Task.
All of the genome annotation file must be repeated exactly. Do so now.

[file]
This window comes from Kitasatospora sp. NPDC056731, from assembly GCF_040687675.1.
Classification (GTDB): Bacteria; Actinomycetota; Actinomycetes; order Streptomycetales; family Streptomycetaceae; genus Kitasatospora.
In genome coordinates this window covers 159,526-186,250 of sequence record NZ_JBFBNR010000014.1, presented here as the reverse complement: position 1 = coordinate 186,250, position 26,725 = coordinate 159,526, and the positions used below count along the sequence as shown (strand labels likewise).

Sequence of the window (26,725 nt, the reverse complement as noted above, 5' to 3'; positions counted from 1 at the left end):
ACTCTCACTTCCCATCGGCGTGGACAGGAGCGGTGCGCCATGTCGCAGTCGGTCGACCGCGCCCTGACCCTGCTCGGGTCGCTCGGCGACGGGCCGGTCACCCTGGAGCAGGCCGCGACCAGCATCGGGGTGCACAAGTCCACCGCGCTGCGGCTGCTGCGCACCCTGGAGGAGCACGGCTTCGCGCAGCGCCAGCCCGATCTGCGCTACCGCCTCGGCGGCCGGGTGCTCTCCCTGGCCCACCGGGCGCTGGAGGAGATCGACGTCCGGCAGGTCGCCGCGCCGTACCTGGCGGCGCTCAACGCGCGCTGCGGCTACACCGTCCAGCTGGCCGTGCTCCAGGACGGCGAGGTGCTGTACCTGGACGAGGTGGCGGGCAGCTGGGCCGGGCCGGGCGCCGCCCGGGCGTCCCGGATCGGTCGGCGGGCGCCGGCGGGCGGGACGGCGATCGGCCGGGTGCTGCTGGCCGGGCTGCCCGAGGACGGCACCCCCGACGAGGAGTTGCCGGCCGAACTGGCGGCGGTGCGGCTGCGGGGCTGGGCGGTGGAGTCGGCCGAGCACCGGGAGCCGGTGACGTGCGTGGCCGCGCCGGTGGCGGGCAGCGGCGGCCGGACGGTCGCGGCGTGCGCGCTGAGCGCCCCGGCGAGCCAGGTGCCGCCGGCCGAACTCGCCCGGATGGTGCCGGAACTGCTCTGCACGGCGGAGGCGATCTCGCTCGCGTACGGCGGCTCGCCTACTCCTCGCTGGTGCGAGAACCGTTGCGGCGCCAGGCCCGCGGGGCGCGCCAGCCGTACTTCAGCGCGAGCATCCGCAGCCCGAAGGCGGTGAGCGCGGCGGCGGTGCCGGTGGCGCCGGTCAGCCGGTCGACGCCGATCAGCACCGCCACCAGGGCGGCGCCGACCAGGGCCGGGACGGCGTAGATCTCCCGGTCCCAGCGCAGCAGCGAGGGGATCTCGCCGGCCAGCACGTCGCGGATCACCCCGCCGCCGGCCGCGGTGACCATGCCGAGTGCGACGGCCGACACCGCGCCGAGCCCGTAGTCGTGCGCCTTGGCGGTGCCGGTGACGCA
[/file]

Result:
This window comes from Kitasatospora sp. NPDC056731, from assembly GCF_040687675.1.
Classification (GTDB): Bacteria; Actinomycetota; Actinomycetes; order Streptomycetales; family Streptomycetaceae; genus Kitasatospora.
In genome coordinates this window covers 159,526-186,250 of sequence record NZ_JBFBNR010000014.1, presented here as the reverse complement: position 1 = coordinate 186,250, position 26,725 = coordinate 159,526, and the positions used below count along the sequence as shown (strand labels likewise).

Sequence of the window (26,725 nt, the reverse complement as noted above, 5' to 3'; positions counted from 1 at the left end):
ACTCTCACTTCCCATCGGCGTGGACAGGAGCGGTGCGCCATGTCGCAGTCGGTCGACCGCGCCCTGACCCTGCTCGGGTCGCTCGGCGACGGGCCGGTCACCCTGGAGCAGGCCGCGACCAGCATCGGGGTGCACAAGTCCACCGCGCTGCGGCTGCTGCGCACCCTGGAGGAGCACGGCTTCGCGCAGCGCCAGCCCGATCTGCGCTACCGCCTCGGCGGCCGGGTGCTCTCCCTGGCCCACCGGGCGCTGGAGGAGATCGACGTCCGGCAGGTCGCCGCGCCGTACCTGGCGGCGCTCAACGCGCGCTGCGGCTACACCGTCCAGCTGGCCGTGCTCCAGGACGGCGAGGTGCTGTACCTGGACGAGGTGGCGGGCAGCTGGGCCGGGCCGGGCGCCGCCCGGGCGTCCCGGATCGGTCGGCGGGCGCCGGCGGGCGGGACGGCGATCGGCCGGGTGCTGCTGGCCGGGCTGCCCGAGGACGGCACCCCCGACGAGGAGTTGCCGGCCGAACTGGCGGCGGTGCGGCTGCGGGGCTGGGCGGTGGAGTCGGCCGAGCACCGGGAGCCGGTGACGTGCGTGGCCGCGCCGGTGGCGGGCAGCGGCGGCCGGACGGTCGCGGCGTGCGCGCTGAGCGCCCCGGCGAGCCAGGTGCCGCCGGCCGAACTCGCCCGGATGGTGCCGGAACTGCTCTGCACGGCGGAGGCGATCTCGCTCGCGTACGGCGGCTCGCCTACTCCTCGCTGGTGCGAGAACCGTTGCGGCGCCAGGCCCGCGGGGCGCGCCAGCCGTACTTCAGCGCGAGCATCCGCAGCCCGAAGGCGGTGAGCGCGGCGGCGGTGCCGGTGGCGCCGGTCAGCCGGTCGACGCCGATCAGCACCGCCACCAGGGCGGCGCCGACCAGGGCCGGGACGGCGTAGATCTCCCGGTCCCAGCGCAGCAGCGAGGGGATCTCGCCGGCCAGCACGTCGCGGATCACCCCGCCGCCGGCCGCGGTGACCATGCCGAGTGCGACGGCCGACACCGCGCCGAGCCCGTAGTCGTGCGCCTTGGCGGTGCCGGTGACGCA